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Burin man who reported fake stabbing to lure police gets jail time

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Tristan Barrett failed in his plan to get police to leave his home so he could escape

A Burin man who — among other things — made a false report of a stabbing in an effort to lure police away from his home so he could escape has been sentenced to two years behind bars.

An order compelling 24-year-old Tristan Barrett to submit a sample of his DNA to a national police database is unnecessary, the judge ruled, since police already have it from a half-empty beer bottle he left at the scene of one of his crimes.

Grand Bank provincial court Judge Harold Porter sentenced Barrett Nov. 25 on charges of break, enter and mischief; two counts of uttering threats; public mischief by making a false report; obstruction of justice; and seven counts of breaching orders.

In October of 2017, the RCMP received a report of a break-In at the Newfoundland Power substation yard in Burin. Upon arrival, officers discovered someone had broken open the gate and stolen an ATV off a trailer in the yard, leaving behind two half-empty Maximum Ice beer.

The next day, police received an anonymous tip the ATV was in Lewins Cove. They located it, damaged to the tune of $2,000.

Forensic testing of one of the beer bottles revealed Barrett’s DNA. He was arrested almost two years later and released with a court date, then arrested again last February for not showing up for another scheduled court appearance. He was released on conditions, including that he report daily to police by phone and abide by a curfew.


“That kind of false report can be very dangerous, in the sense that the emergency responders do not know how dangerous the situation really is, but have been told that they will encounter an armed assailant." — Judge Harold Porter


One day in June, an RCMP officer went to Barrett’s home to do a curfew check.

“She went around the house, knocking and waiting for an answer. She was there 20 minutes. The accused was not,” Porter said.

Barrett wasn’t home when police visited on each of the next four days, either, though he responded to a text message at one point saying he had gone for a bike ride and would turn himself in.

The following week, two officers knocked on Barrett’s door and heard him say from inside the house, “The f---ing cops are outside.” He didn’t come to the door.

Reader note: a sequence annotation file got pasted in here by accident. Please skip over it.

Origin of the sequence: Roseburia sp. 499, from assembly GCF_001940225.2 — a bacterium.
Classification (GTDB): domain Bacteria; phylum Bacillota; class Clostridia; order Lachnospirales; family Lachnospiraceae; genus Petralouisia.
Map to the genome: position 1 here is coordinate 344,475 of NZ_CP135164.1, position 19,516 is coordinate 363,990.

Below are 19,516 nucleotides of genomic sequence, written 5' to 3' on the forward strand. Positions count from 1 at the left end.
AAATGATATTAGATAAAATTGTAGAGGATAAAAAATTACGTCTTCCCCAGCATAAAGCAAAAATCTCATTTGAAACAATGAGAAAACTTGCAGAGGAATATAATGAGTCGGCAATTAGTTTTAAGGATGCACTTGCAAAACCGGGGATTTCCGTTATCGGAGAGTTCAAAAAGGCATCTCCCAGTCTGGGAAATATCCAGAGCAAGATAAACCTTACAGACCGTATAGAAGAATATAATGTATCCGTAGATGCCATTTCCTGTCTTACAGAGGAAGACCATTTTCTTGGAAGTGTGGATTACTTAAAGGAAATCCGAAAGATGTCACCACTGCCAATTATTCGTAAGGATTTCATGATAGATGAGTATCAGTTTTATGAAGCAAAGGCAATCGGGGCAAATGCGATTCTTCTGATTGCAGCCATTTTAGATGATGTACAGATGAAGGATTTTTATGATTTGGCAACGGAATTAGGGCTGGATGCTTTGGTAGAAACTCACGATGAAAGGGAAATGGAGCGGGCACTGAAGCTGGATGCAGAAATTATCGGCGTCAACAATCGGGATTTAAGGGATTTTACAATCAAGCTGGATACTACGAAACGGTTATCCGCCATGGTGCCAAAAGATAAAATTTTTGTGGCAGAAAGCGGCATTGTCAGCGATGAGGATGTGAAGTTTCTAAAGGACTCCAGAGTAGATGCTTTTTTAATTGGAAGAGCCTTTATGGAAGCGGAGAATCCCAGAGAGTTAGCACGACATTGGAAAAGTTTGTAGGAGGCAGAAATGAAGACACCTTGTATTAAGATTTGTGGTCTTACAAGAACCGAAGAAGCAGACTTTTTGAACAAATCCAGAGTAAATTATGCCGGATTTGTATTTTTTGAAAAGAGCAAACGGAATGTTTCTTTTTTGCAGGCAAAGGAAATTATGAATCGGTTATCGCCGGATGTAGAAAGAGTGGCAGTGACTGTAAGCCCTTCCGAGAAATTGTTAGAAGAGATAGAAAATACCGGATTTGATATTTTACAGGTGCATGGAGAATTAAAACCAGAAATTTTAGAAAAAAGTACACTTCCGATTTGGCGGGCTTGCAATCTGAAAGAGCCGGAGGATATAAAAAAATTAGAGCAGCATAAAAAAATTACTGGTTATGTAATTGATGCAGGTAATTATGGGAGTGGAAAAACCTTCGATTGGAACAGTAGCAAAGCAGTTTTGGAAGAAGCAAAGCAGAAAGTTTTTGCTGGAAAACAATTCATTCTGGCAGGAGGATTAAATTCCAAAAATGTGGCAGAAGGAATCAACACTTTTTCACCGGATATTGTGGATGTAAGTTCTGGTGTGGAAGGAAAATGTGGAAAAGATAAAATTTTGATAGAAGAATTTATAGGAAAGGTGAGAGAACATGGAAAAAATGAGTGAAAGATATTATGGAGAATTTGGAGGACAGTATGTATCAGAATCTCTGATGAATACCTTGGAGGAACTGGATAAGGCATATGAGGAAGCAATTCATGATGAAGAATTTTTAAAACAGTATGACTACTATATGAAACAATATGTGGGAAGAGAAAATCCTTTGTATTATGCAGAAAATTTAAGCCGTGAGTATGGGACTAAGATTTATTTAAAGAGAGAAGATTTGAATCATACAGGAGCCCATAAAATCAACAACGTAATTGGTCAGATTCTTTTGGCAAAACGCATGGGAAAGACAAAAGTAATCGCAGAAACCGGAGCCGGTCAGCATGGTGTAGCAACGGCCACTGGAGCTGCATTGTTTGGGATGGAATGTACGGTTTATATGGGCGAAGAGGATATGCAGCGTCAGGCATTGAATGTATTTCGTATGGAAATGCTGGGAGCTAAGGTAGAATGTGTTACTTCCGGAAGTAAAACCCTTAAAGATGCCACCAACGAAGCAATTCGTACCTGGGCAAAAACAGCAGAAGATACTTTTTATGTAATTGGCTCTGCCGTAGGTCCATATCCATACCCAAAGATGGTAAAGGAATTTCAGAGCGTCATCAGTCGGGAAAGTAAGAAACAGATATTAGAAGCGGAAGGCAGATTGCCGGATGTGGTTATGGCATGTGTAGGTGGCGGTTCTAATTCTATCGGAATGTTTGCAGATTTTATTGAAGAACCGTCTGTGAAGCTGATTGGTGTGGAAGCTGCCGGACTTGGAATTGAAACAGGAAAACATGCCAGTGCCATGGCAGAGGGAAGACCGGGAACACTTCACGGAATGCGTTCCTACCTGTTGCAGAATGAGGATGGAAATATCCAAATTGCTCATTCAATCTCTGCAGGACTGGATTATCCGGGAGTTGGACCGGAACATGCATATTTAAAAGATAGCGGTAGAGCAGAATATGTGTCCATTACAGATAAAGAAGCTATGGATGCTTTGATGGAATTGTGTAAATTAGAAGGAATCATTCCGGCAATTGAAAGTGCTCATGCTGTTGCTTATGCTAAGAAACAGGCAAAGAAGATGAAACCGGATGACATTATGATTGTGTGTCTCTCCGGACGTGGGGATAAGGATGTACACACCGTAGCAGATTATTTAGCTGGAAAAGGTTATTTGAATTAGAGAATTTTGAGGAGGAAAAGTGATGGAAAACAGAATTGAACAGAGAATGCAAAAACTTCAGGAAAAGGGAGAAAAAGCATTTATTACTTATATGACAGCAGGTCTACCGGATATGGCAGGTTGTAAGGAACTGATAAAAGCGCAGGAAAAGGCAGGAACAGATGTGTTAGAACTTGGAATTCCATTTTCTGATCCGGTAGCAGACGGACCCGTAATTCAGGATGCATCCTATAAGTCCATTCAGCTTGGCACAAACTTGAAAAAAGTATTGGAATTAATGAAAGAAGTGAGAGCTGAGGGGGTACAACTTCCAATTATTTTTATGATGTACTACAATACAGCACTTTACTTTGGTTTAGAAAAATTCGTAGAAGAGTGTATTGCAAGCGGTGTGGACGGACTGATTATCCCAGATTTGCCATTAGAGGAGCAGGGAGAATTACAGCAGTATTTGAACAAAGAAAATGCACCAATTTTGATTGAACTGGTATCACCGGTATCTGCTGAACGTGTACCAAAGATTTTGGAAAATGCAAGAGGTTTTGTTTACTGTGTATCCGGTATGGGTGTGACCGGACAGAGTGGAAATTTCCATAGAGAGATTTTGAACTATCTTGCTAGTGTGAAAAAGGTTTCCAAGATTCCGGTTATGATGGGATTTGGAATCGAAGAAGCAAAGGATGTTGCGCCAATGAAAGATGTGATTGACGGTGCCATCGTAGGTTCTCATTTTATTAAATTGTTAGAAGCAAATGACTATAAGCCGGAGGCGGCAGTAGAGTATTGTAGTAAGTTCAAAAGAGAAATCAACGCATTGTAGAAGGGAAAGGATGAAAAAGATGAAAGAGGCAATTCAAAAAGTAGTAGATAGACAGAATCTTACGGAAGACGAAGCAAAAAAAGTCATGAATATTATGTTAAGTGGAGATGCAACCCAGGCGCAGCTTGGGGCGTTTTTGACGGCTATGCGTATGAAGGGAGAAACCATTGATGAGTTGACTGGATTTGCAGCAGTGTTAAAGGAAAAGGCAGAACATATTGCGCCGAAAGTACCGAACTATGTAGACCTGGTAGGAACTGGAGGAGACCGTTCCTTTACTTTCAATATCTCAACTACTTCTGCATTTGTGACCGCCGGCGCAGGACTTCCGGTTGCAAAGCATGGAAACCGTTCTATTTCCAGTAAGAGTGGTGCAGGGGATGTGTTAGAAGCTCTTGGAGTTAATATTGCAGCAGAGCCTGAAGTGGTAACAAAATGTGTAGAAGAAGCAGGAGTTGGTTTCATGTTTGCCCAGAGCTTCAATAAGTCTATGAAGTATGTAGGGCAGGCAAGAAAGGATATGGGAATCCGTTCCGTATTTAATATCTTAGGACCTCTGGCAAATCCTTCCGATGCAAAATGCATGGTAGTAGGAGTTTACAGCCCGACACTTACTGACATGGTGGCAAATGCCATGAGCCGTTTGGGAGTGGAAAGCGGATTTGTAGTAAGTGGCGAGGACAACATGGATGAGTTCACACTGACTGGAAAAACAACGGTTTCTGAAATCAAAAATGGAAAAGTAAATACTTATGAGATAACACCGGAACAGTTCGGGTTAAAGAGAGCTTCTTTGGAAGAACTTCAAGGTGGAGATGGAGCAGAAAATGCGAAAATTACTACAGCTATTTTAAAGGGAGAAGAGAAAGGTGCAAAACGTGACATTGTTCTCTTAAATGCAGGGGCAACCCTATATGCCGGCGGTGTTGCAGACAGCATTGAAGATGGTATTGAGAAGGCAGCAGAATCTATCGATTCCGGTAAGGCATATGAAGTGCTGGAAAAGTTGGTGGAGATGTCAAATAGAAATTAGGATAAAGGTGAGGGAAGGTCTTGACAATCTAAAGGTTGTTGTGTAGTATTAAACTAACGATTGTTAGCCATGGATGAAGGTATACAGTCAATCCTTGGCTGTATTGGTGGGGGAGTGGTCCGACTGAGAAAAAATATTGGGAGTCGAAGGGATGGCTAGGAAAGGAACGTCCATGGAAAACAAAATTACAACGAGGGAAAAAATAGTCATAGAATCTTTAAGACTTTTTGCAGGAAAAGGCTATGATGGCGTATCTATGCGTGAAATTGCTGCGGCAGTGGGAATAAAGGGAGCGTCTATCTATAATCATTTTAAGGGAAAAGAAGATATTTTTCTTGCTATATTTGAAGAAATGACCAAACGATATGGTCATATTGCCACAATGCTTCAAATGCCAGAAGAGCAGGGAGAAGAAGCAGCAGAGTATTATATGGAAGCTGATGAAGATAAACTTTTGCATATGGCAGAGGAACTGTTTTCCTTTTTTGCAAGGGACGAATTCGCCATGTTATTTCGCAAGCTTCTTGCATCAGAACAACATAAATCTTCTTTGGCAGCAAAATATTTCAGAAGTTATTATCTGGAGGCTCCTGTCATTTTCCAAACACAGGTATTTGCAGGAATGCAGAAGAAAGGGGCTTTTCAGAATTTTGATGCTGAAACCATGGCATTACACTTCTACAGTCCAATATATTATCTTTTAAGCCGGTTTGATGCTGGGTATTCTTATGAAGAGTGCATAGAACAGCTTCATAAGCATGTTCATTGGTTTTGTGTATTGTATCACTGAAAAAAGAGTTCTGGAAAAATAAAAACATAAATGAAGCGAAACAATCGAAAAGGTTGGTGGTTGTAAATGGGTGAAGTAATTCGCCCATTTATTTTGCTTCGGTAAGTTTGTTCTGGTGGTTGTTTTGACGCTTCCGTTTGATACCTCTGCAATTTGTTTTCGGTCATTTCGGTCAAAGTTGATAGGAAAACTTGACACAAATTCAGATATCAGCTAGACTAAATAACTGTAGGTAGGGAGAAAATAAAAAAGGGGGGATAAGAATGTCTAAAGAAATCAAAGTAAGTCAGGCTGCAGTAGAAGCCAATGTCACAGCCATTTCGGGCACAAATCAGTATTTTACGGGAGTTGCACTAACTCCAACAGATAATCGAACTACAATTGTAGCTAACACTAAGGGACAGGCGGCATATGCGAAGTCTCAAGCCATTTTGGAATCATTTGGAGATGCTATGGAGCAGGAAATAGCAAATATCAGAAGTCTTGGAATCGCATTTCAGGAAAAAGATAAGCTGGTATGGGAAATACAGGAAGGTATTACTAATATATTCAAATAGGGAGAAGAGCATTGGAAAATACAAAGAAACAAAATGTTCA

On June 11, around 1 a.m., police went back to the residence, finding Barrett outside. He retreated inside, shouting at two officers that he would shoot them with guns he had in the house. As one of the officers was preparing a warrant to enter the house and arrest Barrett, a call came in from RCMP dispatch with a report of a stabbing at the Marystown Ultramar station. One of the officers left to attend to the call and an ambulance was dispatched to the gas station.

“There had been no stabbing,” Porter said. “It was a hoax.”

After they arrested Barrett that night and seized his cellphone, police learned he had made the false stabbing report. His plan, the judge said, was to entice the officers to leave his house so he could escape.

Porter noted Barrett has 21 prior convictions, all of them in the past three years. Especially serious among his newest convictions, the judge said, were Barrett’s threats to shoot police.

Porter also commented on the fact an ambulance had been dispatched as a result of Barrett’s hoax, wasting public resources.

“That kind of false report can be very dangerous, in the sense that the emergency responders do not know how dangerous the situation really is, but have been told that they will encounter an armed assailant,” the judge said.

With credit for time served, Barrett has 439 days left on his jail sentence. After that, he will be on probation for a year, with a condition to attend counselling.

Porter declined to grant the Crown’s request for a DNA order, saying there was no need.

“That is, after all, how he was identified as one of the people who broke into the NL Power substation,” he said.

Shortly before Barrett’s sentencing, police visited him in jail with new charges: two counts of possessing drugs for the purpose of trafficking, one of them for fentanyl and the other for ecstasy. The RCMP say officers found the drugs while searching Barrett’s home when he was arrested in June and recently received test results confirming the substances.

Tara Bradbury reports on the courts and the justice system in St. John's.

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